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I have been getting confused about some yourkit snapshots which seems to suggest that in a particular stack hashmap.put() is proving to be costly.

Let's say the key for this map is a very complex object which has not overridden equals() or hashCode()

Is it really possible for HashMap.hash() or Object.hashCode() to be costly in certain situations ?

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The default hashcode of most objects are their address in memory, since two things cannot share that space this value is unique. Plus it is a native function so it should be super fast to do. –  Logan Murphy Aug 2 '13 at 15:59
If the key is not overridden then the default hashCode will be used. This just returns the memory location of the item which should be rather cheap. The issue will be unqiueness, given a large pool of objects clashes are fairly likely and this has a massive, detrimental, impact on the performance of a HashMap. –  Boris the Spider Aug 2 '13 at 15:59
@BoristheSpider Would it not be unlikely that two objects would have the same memory address making it unlikely to have clashes? I'm assuming that Java's hashing algorithm is pretty good. –  Lee Meador Aug 2 '13 at 16:06
@LeeMeador a hashcode is in the int range. There are more addresses than that... –  Boris the Spider Aug 2 '13 at 16:07
@BoristheSpider There are 4 Billion values for an int (4,000 million in some places). Most applications take less than 4 Gb of memory. Admittedly not necessarily contiguous but still ... unlikely to clash, I think. –  Lee Meador Aug 2 '13 at 16:10

4 Answers 4

It is theoretically possible, but highly unlikely.

If you are really using Object.hashcode() then that delegates to System.identityHashCode(Object) which is relatively cheap. Furthermore, identity hashcodes should not give you collision hotspots ... unless you get really unlucky.

If you are seeing a performance hotspot, in HashMap.hash() and Object.hashCode(), then perhaps the reason is that you are just doing lots of HashMap lookups.

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It certainly is possible to create an object which is costly to put into a HashMap:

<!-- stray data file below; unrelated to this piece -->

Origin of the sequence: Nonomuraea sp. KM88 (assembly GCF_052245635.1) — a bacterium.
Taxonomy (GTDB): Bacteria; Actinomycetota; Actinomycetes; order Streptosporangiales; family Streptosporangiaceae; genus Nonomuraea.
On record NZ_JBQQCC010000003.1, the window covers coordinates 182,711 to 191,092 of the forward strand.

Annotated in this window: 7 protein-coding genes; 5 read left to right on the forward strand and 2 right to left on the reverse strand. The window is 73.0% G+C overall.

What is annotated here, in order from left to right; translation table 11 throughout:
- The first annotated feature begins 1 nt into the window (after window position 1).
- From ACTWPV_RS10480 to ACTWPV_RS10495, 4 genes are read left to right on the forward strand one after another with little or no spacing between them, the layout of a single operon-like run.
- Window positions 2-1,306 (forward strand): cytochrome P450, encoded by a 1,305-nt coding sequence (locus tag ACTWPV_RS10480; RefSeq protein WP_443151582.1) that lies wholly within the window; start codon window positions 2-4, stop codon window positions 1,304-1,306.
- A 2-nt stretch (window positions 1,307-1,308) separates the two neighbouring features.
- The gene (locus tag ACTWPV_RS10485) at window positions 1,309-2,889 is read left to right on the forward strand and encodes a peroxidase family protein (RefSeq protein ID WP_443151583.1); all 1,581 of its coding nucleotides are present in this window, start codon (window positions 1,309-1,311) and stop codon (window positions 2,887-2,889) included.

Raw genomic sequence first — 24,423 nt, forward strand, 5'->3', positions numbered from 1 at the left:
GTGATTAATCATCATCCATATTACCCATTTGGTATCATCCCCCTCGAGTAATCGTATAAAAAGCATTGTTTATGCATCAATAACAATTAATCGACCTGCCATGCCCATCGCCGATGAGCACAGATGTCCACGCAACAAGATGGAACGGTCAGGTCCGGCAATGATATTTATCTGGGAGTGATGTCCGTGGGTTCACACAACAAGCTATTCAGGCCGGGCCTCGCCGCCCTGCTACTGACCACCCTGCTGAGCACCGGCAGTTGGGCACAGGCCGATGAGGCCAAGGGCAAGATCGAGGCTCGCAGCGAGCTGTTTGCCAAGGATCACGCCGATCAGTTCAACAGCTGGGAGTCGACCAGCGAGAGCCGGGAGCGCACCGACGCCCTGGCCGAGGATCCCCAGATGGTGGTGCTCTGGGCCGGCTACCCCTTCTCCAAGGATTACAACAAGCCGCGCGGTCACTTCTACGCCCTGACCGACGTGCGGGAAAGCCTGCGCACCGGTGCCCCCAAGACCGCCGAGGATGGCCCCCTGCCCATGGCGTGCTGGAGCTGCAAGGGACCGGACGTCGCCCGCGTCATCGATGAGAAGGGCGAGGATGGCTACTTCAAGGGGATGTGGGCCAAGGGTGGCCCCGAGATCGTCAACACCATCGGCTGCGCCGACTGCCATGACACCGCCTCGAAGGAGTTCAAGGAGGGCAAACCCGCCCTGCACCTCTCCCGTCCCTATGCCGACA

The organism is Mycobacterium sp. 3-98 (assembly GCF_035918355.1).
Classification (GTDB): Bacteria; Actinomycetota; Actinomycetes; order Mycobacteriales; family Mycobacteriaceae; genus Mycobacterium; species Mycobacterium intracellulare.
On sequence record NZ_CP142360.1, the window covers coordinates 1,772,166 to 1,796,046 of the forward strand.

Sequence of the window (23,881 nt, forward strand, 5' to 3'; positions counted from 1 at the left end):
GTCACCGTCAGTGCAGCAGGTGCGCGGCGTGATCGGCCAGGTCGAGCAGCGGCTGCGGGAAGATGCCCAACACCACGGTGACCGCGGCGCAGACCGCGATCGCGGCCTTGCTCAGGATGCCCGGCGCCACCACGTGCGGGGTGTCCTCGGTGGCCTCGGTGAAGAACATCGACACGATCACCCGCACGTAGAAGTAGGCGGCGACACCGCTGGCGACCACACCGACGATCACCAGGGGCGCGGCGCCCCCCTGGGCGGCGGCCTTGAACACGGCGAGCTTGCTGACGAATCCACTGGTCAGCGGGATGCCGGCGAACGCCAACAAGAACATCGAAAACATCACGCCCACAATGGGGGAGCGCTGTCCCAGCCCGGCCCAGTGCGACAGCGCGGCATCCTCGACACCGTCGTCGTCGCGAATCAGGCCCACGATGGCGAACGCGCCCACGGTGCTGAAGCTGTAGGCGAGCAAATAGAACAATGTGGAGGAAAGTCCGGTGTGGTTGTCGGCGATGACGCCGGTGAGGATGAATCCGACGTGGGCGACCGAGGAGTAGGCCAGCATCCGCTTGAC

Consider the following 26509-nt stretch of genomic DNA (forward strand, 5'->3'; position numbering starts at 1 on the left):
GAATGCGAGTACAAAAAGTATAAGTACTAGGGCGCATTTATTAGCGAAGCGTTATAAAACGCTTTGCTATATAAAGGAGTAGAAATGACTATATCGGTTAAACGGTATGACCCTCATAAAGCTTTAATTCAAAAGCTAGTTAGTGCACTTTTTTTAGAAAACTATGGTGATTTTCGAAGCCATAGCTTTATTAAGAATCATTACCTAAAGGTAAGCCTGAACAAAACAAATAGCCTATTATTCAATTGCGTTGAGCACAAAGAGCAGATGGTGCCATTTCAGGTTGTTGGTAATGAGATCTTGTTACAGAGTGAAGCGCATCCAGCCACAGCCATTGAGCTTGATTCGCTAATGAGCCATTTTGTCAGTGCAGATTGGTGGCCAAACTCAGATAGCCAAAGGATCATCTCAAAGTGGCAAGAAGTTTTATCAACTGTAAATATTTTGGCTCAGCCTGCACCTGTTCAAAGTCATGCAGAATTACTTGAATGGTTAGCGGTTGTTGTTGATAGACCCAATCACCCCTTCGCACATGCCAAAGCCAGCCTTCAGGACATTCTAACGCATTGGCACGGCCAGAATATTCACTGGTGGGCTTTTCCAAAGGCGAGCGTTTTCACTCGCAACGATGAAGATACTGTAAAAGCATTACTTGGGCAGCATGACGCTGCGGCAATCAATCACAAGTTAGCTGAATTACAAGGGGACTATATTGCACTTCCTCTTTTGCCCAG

class Awful {
    public int hashCode() {
        try {
        } catch (InterruptedException e) {
        return 1;

Obviously this is a contrived example but I've seen implementations that call methods on Hibernate backed, lazy loaded objects. Putting said object into a list resulted in numerous, quite expensive, database lookups.

Without overriding hashCode() the value is derived from the address of the object, which the JVM already has at the point the method is called, so it's (as good as) instant.

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Yes. It didn't make sense. Looks like it is a yourkit bug/issue. As soon as I swap the Map with a List structure, the cost distributes to other stacks. Definitely yourkit playing bad. –  Vikrant Aug 5 '13 at 7:46

You said your profiler indicated put as the hot spot, not the hashcode calculation. put is about much more than just hashcode determination. Particularly, if the map is very large, there will be a lot of housekeeping work done. And if your code does little else but invoke put a huge number of times, then naturally this will show up in the profiler as the hot spot. There may be nothing wrong with its performance, though.

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I believe yourkit can't always be trusted. Under heavy JIT optimizations profilers they get confused and starts showing up costs at awkward positions.

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